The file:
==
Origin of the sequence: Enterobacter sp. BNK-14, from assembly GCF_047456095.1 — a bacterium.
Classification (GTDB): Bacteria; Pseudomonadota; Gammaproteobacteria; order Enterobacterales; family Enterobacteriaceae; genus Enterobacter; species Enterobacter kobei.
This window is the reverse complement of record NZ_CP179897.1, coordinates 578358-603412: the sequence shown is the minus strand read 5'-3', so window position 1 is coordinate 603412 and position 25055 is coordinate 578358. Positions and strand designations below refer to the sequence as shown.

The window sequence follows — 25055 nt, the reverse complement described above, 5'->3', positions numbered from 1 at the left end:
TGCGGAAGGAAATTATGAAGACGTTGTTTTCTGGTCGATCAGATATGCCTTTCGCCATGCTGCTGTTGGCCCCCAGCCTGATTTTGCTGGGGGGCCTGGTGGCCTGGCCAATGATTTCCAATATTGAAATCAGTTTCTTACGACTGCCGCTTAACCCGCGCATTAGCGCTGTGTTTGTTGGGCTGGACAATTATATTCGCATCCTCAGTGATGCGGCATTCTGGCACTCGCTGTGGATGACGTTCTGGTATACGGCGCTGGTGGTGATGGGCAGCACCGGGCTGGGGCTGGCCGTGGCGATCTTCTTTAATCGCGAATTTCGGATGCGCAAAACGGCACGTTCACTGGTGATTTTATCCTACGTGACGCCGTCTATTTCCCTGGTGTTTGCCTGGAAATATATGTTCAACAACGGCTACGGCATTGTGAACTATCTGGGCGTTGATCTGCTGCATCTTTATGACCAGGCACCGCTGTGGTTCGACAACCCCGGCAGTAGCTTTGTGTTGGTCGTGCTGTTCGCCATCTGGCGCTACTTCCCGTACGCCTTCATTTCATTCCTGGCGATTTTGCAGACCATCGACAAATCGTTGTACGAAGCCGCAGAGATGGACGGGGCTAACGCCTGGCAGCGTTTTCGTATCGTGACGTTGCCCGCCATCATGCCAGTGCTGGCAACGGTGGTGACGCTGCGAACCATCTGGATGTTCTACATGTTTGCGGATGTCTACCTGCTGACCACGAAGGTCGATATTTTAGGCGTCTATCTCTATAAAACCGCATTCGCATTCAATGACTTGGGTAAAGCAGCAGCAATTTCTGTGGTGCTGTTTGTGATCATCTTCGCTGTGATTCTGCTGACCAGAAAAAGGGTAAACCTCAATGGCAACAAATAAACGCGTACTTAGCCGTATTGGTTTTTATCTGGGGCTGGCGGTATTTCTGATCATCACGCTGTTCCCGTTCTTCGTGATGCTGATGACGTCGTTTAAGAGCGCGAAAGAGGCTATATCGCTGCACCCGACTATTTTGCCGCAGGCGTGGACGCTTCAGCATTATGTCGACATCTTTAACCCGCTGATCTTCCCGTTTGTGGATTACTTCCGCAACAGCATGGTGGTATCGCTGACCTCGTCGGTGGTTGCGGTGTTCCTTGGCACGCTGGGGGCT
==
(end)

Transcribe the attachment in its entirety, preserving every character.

Origin of the sequence: Enterobacter sp. BNK-14, from assembly GCF_047456095.1 — a bacterium.
Classification (GTDB): Bacteria; Pseudomonadota; Gammaproteobacteria; order Enterobacterales; family Enterobacteriaceae; genus Enterobacter; species Enterobacter kobei.
This window is the reverse complement of record NZ_CP179897.1, coordinates 578358-603412: the sequence shown is the minus strand read 5'-3', so window position 1 is coordinate 603412 and position 25055 is coordinate 578358. Positions and strand designations below refer to the sequence as shown.

The window sequence follows — 25055 nt, the reverse complement described above, 5'->3', positions numbered from 1 at the left end:
TGCGGAAGGAAATTATGAAGACGTTGTTTTCTGGTCGATCAGATATGCCTTTCGCCATGCTGCTGTTGGCCCCCAGCCTGATTTTGCTGGGGGGCCTGGTGGCCTGGCCAATGATTTCCAATATTGAAATCAGTTTCTTACGACTGCCGCTTAACCCGCGCATTAGCGCTGTGTTTGTTGGGCTGGACAATTATATTCGCATCCTCAGTGATGCGGCATTCTGGCACTCGCTGTGGATGACGTTCTGGTATACGGCGCTGGTGGTGATGGGCAGCACCGGGCTGGGGCTGGCCGTGGCGATCTTCTTTAATCGCGAATTTCGGATGCGCAAAACGGCACGTTCACTGGTGATTTTATCCTACGTGACGCCGTCTATTTCCCTGGTGTTTGCCTGGAAATATATGTTCAACAACGGCTACGGCATTGTGAACTATCTGGGCGTTGATCTGCTGCATCTTTATGACCAGGCACCGCTGTGGTTCGACAACCCCGGCAGTAGCTTTGTGTTGGTCGTGCTGTTCGCCATCTGGCGCTACTTCCCGTACGCCTTCATTTCATTCCTGGCGATTTTGCAGACCATCGACAAATCGTTGTACGAAGCCGCAGAGATGGACGGGGCTAACGCCTGGCAGCGTTTTCGTATCGTGACGTTGCCCGCCATCATGCCAGTGCTGGCAACGGTGGTGACGCTGCGAACCATCTGGATGTTCTACATGTTTGCGGATGTCTACCTGCTGACCACGAAGGTCGATATTTTAGGCGTCTATCTCTATAAAACCGCATTCGCATTCAATGACTTGGGTAAAGCAGCAGCAATTTCTGTGGTGCTGTTTGTGATCATCTTCGCTGTGATTCTGCTGACCAGAAAAAGGGTAAACCTCAATGGCAACAAATAAACGCGTACTTAGCCGTATTGGTTTTTATCTGGGGCTGGCGGTATTTCTGATCATCACGCTGTTCCCGTTCTTCGTGATGCTGATGACGTCGTTTAAGAGCGCGAAAGAGGCTATATCGCTGCACCCGACTATTTTGCCGCAGGCGTGGACGCTTCAGCATTATGTCGACATCTTTAACCCGCTGATCTTCCCGTTTGTGGATTACTTCCGCAACAGCATGGTGGTATCGCTGACCTCGTCGGTGGTTGCGGTGTTCCTTGGCACGCTGGGGGCT